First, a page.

Whitey, the Bunny Whose Wish Came True

Lydia Scott, illustrated by Mildred Wetmore (1939)

My grandparents had an eclectic collection of children’s books, none of which were of recent vintage, so they must have belonged to my mother and her sisters. My siblings and I read all of them over and over during visits to the grandparents, mainly because we were a captive audience. But Whitey was a true fan favorite. I located a (rare, hard-to-find) copy for my brother a few years ago because he wanted his daughters to learn the book’s timeless lesson about overindulging. Or so he claimed. He probably just wanted to see it again.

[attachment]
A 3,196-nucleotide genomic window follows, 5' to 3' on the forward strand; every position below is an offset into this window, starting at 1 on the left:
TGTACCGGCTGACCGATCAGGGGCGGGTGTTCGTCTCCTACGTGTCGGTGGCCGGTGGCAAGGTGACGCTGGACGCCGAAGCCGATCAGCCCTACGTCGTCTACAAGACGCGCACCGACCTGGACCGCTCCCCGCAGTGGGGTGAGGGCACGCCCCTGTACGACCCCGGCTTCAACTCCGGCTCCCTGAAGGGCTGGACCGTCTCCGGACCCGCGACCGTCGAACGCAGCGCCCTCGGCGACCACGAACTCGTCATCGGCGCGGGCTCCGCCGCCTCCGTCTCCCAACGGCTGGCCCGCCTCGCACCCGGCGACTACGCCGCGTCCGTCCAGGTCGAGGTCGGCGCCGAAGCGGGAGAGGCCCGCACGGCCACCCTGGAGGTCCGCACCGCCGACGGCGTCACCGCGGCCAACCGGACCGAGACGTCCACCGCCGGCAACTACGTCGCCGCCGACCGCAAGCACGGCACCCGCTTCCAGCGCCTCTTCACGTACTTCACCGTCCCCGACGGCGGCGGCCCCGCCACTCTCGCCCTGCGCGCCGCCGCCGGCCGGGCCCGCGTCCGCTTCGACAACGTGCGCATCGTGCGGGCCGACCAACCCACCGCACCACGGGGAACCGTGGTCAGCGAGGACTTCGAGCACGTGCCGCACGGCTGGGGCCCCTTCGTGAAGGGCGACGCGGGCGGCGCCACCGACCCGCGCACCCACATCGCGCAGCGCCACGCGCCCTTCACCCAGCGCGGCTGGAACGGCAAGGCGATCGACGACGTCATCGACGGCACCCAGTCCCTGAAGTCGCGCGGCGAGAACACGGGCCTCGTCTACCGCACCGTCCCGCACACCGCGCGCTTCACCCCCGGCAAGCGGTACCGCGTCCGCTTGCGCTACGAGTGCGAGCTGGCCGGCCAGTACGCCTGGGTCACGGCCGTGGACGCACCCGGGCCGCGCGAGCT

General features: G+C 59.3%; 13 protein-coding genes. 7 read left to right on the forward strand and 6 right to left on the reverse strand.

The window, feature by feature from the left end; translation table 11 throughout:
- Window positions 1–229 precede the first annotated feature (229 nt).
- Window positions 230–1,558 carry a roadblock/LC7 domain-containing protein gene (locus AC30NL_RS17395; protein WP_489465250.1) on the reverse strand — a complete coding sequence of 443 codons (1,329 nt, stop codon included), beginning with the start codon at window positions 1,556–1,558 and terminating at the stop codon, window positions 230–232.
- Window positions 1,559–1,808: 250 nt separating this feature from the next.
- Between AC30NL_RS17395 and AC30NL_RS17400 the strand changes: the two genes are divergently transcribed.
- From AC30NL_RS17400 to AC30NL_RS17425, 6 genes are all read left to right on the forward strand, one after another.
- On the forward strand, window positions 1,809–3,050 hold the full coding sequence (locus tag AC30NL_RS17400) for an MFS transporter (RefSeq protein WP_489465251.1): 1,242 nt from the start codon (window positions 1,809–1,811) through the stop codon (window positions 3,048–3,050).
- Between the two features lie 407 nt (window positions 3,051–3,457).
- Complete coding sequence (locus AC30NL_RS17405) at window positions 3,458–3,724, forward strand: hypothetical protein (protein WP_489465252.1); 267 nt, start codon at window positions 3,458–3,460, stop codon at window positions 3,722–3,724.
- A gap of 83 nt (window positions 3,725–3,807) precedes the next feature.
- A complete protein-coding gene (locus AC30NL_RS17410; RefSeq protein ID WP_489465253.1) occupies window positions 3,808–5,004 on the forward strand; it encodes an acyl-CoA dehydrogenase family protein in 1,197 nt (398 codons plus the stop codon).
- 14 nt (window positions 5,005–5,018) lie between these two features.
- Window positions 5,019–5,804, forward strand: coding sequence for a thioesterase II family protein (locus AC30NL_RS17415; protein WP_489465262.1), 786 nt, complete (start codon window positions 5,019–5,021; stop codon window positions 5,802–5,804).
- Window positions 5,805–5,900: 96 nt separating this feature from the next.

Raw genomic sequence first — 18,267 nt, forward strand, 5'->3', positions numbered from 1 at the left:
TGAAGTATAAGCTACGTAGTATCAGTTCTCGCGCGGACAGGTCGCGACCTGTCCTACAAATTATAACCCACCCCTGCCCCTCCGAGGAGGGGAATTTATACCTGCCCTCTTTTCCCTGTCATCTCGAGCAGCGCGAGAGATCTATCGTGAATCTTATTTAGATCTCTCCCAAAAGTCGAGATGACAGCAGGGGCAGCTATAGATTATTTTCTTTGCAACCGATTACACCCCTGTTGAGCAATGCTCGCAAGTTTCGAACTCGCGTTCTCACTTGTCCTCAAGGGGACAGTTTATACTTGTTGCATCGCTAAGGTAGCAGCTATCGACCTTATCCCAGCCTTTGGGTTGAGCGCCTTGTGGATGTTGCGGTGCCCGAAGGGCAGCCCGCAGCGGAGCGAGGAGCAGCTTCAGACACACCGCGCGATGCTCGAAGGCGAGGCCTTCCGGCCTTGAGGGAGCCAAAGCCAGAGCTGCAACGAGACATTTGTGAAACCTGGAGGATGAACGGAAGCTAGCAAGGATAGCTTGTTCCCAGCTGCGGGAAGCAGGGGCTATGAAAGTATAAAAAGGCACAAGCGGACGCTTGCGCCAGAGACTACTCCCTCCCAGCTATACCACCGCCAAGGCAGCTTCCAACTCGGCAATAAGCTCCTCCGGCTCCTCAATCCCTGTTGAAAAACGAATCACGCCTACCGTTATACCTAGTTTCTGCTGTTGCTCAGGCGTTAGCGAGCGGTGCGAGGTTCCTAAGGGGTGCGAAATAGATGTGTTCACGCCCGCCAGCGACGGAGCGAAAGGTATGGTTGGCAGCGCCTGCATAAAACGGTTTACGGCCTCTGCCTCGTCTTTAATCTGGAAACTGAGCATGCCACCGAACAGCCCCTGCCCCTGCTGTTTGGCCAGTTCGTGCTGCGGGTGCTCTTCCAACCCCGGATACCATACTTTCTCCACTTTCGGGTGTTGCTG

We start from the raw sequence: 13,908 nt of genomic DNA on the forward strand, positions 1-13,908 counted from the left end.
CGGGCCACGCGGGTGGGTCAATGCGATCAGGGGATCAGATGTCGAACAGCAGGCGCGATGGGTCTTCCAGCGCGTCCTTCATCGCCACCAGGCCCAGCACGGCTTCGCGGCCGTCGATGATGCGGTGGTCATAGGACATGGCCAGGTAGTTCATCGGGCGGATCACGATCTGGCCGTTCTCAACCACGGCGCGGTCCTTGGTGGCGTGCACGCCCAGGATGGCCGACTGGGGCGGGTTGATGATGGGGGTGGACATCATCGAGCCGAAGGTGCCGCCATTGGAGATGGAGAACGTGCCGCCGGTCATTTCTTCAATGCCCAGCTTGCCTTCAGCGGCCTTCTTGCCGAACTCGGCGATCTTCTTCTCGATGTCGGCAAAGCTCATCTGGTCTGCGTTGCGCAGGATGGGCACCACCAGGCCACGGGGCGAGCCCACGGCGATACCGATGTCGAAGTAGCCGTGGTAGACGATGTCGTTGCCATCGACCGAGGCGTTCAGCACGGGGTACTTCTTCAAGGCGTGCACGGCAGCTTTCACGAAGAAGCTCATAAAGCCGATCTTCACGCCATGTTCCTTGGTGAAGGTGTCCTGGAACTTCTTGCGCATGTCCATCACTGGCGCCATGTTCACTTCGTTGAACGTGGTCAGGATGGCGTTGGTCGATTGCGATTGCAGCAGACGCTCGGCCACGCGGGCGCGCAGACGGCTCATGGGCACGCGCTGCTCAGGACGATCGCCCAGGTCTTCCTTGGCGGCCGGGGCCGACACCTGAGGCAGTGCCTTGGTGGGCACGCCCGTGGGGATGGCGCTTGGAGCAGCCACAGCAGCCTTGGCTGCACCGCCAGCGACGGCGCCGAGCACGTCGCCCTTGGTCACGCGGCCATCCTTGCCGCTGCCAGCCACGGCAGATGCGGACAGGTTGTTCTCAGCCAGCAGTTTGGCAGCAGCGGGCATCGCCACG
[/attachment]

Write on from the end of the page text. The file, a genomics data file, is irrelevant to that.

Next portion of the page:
Whitey the bunny has a huge sweet tooth, and for his birthday, he is allowed to eat all the sweets he wants. Which he does. And he gets a stomachache. I remember an illustration that showed small soldiers marching over Whitey’s distended belly as he lies suffering in his darkened room. This was a metaphor for his pain, not a depiction of Whitey’s reality. But why soldiers? Had he been eating chocolate soldiers? Did he have a collection of toy soldiers that were now, in his hallucinating misery, stomping on him? I’ll have to ask my brother. The resolution involves a nice bowl of tomato soup. Pretty much the classic hero’s journey.

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